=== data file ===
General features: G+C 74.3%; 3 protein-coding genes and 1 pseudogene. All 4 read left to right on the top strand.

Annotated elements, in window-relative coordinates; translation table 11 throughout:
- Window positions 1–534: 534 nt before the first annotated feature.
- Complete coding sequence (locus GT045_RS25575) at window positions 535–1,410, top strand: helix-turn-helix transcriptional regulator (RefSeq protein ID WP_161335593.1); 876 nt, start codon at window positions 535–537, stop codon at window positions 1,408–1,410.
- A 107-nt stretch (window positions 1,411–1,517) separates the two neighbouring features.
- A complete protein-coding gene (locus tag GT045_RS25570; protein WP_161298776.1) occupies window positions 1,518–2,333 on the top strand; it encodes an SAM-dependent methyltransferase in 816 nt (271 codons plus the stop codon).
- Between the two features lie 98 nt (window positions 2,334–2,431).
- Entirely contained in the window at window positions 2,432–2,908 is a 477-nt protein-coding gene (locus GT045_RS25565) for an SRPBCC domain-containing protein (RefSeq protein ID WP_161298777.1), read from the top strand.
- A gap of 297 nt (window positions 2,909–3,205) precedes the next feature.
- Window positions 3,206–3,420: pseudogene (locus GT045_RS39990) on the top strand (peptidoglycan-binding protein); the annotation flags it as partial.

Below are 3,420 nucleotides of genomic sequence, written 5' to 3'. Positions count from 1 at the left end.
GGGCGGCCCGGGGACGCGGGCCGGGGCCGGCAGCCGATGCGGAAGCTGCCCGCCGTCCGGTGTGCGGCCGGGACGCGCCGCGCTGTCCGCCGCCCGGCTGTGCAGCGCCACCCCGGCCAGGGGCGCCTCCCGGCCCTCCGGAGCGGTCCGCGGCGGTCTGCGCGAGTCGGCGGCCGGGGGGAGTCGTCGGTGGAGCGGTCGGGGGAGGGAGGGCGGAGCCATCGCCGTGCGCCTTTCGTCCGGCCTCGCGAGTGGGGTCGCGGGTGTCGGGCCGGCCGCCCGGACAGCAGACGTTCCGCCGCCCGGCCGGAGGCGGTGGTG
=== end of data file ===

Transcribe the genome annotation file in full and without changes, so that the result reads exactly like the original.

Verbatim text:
General features: G+C 74.3%; 3 protein-coding genes and 1 pseudogene. All 4 read left to right on the top strand.

Annotated elements, in window-relative coordinates; translation table 11 throughout:
- Window positions 1–534: 534 nt before the first annotated feature.
- Complete coding sequence (locus GT045_RS25575) at window positions 535–1,410, top strand: helix-turn-helix transcriptional regulator (RefSeq protein ID WP_161335593.1); 876 nt, start codon at window positions 535–537, stop codon at window positions 1,408–1,410.
- A 107-nt stretch (window positions 1,411–1,517) separates the two neighbouring features.
- A complete protein-coding gene (locus tag GT045_RS25570; protein WP_161298776.1) occupies window positions 1,518–2,333 on the top strand; it encodes an SAM-dependent methyltransferase in 816 nt (271 codons plus the stop codon).
- Between the two features lie 98 nt (window positions 2,334–2,431).
- Entirely contained in the window at window positions 2,432–2,908 is a 477-nt protein-coding gene (locus GT045_RS25565) for an SRPBCC domain-containing protein (RefSeq protein ID WP_161298777.1), read from the top strand.
- A gap of 297 nt (window positions 2,909–3,205) precedes the next feature.
- Window positions 3,206–3,420: pseudogene (locus GT045_RS39990) on the top strand (peptidoglycan-binding protein); the annotation flags it as partial.

Below are 3,420 nucleotides of genomic sequence, written 5' to 3'. Positions count from 1 at the left end.
GGGCGGCCCGGGGACGCGGGCCGGGGCCGGCAGCCGATGCGGAAGCTGCCCGCCGTCCGGTGTGCGGCCGGGACGCGCCGCGCTGTCCGCCGCCCGGCTGTGCAGCGCCACCCCGGCCAGGGGCGCCTCCCGGCCCTCCGGAGCGGTCCGCGGCGGTCTGCGCGAGTCGGCGGCCGGGGGGAGTCGTCGGTGGAGCGGTCGGGGGAGGGAGGGCGGAGCCATCGCCGTGCGCCTTTCGTCCGGCCTCGCGAGTGGGGTCGCGGGTGTCGGGCCGGCCGCCCGGACAGCAGACGTTCCGCCGCCCGGCCGGAGGCGGTGGTG